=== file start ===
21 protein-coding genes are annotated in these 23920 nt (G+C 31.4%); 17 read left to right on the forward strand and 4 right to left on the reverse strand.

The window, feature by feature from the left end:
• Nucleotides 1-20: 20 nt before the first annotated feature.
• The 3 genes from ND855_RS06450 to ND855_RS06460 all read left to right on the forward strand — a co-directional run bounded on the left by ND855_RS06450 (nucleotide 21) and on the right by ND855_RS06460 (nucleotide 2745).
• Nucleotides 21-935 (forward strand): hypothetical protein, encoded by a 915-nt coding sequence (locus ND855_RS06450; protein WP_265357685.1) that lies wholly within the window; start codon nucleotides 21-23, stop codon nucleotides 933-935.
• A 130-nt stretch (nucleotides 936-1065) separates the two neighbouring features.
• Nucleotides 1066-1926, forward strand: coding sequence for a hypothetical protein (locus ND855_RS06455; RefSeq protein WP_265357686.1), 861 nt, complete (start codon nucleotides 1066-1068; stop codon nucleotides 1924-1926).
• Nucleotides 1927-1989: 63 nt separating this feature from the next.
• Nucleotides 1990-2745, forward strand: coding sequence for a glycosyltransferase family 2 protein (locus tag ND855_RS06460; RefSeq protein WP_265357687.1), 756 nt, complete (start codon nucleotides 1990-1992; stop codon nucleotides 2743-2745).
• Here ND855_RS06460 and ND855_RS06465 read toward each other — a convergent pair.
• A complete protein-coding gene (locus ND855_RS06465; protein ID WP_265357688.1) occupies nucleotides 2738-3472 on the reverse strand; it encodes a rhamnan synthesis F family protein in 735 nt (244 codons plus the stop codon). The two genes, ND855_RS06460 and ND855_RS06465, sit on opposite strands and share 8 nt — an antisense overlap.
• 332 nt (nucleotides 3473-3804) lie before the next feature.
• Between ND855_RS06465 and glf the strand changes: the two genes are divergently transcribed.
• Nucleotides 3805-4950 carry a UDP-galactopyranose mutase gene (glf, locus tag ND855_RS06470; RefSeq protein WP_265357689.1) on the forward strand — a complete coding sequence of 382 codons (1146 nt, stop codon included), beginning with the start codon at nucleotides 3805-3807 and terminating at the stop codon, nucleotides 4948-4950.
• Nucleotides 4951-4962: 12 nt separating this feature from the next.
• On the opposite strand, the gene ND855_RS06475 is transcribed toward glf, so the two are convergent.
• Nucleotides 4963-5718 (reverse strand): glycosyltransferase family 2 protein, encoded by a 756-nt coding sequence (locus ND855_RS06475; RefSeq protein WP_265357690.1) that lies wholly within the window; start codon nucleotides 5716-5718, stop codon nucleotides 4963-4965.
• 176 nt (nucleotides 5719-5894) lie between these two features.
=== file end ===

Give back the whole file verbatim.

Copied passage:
21 protein-coding genes are annotated in these 23920 nt (G+C 31.4%); 17 read left to right on the forward strand and 4 right to left on the reverse strand.

The window, feature by feature from the left end:
• Nucleotides 1-20: 20 nt before the first annotated feature.
• The 3 genes from ND855_RS06450 to ND855_RS06460 all read left to right on the forward strand — a co-directional run bounded on the left by ND855_RS06450 (nucleotide 21) and on the right by ND855_RS06460 (nucleotide 2745).
• Nucleotides 21-935 (forward strand): hypothetical protein, encoded by a 915-nt coding sequence (locus ND855_RS06450; protein WP_265357685.1) that lies wholly within the window; start codon nucleotides 21-23, stop codon nucleotides 933-935.
• A 130-nt stretch (nucleotides 936-1065) separates the two neighbouring features.
• Nucleotides 1066-1926, forward strand: coding sequence for a hypothetical protein (locus ND855_RS06455; RefSeq protein WP_265357686.1), 861 nt, complete (start codon nucleotides 1066-1068; stop codon nucleotides 1924-1926).
• Nucleotides 1927-1989: 63 nt separating this feature from the next.
• Nucleotides 1990-2745, forward strand: coding sequence for a glycosyltransferase family 2 protein (locus tag ND855_RS06460; RefSeq protein WP_265357687.1), 756 nt, complete (start codon nucleotides 1990-1992; stop codon nucleotides 2743-2745).
• Here ND855_RS06460 and ND855_RS06465 read toward each other — a convergent pair.
• A complete protein-coding gene (locus ND855_RS06465; protein ID WP_265357688.1) occupies nucleotides 2738-3472 on the reverse strand; it encodes a rhamnan synthesis F family protein in 735 nt (244 codons plus the stop codon). The two genes, ND855_RS06460 and ND855_RS06465, sit on opposite strands and share 8 nt — an antisense overlap.
• 332 nt (nucleotides 3473-3804) lie before the next feature.
• Between ND855_RS06465 and glf the strand changes: the two genes are divergently transcribed.
• Nucleotides 3805-4950 carry a UDP-galactopyranose mutase gene (glf, locus tag ND855_RS06470; RefSeq protein WP_265357689.1) on the forward strand — a complete coding sequence of 382 codons (1146 nt, stop codon included), beginning with the start codon at nucleotides 3805-3807 and terminating at the stop codon, nucleotides 4948-4950.
• Nucleotides 4951-4962: 12 nt separating this feature from the next.
• On the opposite strand, the gene ND855_RS06475 is transcribed toward glf, so the two are convergent.
• Nucleotides 4963-5718 (reverse strand): glycosyltransferase family 2 protein, encoded by a 756-nt coding sequence (locus ND855_RS06475; RefSeq protein WP_265357690.1) that lies wholly within the window; start codon nucleotides 5716-5718, stop codon nucleotides 4963-4965.
• 176 nt (nucleotides 5719-5894) lie between these two features.